There are major outbreaks happening in Korea, Italy (locked down 50,000 people in 12 small  towns), Japan (Prime Minister asked people work from home and 38,000 person Tokyo marathon cancelled), Iran (deputy health minister infected and cases spread across middle east), and other countries.

  1. What should we expect?

Despite the WHO’s assurances that things can still be contained, every epidemiologist I have spoken to thinks the virus has broken out and will spread around the world. Many think >20% or more of humanity will be infected due to a lack of baseline immunity and therefore herd immunity for this disease (as an example, the 2009 H1N1 flu infected 16% of all humans)[3].

Data on the virus is quite preliminary. So far the following appears to be true (you can also play with primary data here):

  • Most cases are mild. Most estimates suggest 80% of COVID-19 cases are mild and feel roughly like a flu. Estimates I have seen suggest that roughly 10-15% of cases will be more significant and may necessitate hospital visits (see also) with 1-3% potentially needing an ICU. The concern of many governments is the peak number of cases that occur in a given moment. For example, if 1,000 sick people show up overnight to a hospital that hospital would be overwhelmed. Many of the social engineering policies (shutting schools etc.) are focused on spreading infectious cases out over time, so hospital infrastructure can deal with all the sick. The higher death rate in Wuhan versus rest of China may reflect a local collapse of healthcare infrastructure.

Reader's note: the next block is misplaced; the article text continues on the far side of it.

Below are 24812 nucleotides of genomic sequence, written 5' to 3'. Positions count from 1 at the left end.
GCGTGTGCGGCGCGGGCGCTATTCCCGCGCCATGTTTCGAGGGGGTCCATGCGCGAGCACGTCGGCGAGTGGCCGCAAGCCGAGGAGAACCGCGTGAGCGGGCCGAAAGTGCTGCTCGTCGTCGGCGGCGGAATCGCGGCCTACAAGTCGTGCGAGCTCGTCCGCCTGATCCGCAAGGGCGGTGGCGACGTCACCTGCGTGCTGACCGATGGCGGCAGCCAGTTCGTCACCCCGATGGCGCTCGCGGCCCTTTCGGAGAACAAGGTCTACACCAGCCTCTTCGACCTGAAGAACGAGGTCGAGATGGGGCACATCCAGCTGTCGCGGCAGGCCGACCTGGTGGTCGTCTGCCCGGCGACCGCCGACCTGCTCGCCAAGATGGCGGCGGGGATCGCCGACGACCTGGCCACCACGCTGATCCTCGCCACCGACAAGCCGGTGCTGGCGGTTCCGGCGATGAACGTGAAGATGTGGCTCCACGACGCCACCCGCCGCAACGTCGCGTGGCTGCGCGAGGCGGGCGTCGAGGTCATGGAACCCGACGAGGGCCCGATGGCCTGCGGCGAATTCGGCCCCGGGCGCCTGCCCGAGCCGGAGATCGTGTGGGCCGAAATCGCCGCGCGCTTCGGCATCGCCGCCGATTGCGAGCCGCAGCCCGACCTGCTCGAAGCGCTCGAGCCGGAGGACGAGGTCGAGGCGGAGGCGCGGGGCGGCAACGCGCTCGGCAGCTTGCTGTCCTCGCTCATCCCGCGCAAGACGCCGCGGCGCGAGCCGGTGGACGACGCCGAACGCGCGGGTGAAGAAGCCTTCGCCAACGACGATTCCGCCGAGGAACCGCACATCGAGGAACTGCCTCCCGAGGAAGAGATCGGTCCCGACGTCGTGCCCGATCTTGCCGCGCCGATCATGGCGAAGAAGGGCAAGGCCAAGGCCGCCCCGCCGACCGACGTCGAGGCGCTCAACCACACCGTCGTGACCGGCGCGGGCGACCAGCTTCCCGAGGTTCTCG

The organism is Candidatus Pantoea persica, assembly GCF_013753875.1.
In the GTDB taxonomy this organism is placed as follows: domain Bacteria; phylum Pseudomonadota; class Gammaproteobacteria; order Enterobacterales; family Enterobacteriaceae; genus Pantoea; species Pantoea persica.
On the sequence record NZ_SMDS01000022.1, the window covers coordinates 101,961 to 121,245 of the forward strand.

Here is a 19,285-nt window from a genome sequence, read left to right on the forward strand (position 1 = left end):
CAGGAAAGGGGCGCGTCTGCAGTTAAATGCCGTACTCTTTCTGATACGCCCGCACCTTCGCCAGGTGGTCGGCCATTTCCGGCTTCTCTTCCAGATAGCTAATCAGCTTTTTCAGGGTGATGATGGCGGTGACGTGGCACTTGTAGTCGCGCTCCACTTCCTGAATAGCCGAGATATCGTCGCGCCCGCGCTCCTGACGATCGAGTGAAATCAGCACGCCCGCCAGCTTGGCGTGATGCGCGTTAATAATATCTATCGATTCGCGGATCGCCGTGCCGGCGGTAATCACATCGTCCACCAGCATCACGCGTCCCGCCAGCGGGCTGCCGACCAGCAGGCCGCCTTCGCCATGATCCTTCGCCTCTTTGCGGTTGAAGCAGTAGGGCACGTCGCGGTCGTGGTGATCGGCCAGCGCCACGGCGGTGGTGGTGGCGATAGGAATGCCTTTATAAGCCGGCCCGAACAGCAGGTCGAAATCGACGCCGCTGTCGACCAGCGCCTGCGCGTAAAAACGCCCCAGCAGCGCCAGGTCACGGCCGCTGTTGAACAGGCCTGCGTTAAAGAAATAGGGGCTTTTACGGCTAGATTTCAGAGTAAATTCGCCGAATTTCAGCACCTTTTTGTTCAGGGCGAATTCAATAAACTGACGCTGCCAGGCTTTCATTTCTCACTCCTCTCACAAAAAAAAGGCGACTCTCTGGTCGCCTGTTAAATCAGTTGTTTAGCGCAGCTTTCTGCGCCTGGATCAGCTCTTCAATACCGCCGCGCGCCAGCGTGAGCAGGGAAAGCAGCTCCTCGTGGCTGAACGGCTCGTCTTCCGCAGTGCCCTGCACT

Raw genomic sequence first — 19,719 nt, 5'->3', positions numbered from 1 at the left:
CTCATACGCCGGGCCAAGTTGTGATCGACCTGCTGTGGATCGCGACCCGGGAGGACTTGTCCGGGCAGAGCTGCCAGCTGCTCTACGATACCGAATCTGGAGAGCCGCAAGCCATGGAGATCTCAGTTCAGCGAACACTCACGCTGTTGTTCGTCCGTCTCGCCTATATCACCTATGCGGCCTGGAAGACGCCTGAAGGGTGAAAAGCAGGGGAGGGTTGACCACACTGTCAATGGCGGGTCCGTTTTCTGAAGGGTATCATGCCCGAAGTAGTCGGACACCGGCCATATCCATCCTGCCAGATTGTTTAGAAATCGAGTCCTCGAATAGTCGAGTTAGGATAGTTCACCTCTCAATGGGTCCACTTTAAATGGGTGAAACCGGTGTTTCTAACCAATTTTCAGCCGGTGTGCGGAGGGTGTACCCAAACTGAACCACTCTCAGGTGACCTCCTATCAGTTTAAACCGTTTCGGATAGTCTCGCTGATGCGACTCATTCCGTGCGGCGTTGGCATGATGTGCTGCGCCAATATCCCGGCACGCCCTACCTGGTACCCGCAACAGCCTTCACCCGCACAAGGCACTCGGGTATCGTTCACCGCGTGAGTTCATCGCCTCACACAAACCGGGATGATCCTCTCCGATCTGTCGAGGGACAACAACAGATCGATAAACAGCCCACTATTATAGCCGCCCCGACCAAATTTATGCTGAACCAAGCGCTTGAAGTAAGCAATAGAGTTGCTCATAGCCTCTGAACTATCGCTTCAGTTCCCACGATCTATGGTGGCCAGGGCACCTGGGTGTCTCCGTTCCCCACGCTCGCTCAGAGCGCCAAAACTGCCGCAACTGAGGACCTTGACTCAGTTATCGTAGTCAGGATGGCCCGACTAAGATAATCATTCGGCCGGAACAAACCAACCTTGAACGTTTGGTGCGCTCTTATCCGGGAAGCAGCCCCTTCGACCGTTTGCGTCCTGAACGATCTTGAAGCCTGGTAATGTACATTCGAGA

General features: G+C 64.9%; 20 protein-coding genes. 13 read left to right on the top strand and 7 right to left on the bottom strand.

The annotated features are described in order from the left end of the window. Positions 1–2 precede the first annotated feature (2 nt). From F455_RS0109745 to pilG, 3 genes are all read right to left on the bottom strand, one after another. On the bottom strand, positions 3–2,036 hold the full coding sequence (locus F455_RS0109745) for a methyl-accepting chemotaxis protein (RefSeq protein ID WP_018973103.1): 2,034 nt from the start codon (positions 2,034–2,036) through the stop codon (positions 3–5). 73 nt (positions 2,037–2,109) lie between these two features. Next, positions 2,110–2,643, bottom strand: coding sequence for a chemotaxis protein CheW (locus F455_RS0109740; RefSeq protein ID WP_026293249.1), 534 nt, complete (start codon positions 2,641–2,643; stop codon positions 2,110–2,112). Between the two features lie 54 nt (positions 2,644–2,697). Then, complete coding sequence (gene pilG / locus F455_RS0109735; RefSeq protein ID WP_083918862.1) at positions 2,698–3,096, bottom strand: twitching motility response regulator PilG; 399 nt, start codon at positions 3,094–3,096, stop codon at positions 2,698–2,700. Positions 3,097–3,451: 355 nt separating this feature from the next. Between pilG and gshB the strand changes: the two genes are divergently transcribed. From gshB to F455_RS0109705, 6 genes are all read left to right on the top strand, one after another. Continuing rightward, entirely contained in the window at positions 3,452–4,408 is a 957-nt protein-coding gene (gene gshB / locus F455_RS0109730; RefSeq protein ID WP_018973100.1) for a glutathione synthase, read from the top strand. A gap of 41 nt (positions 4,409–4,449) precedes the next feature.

• Death rate: The reported death rate has hovered around 2% but may in reality be 0.2% to 1% depending on country and healthcare system. Many estimates tend indicate an overall expected mortality rate of ~0.5% globally.  The current existing fatality rate is biased upwards by Wuhan cases dominating the mix (which are closer to a 3-4% death rate and make up most cases). It is possible the virus is being undertested for in China / rest of world driving the real death rate down (as many more people are infected than is reported).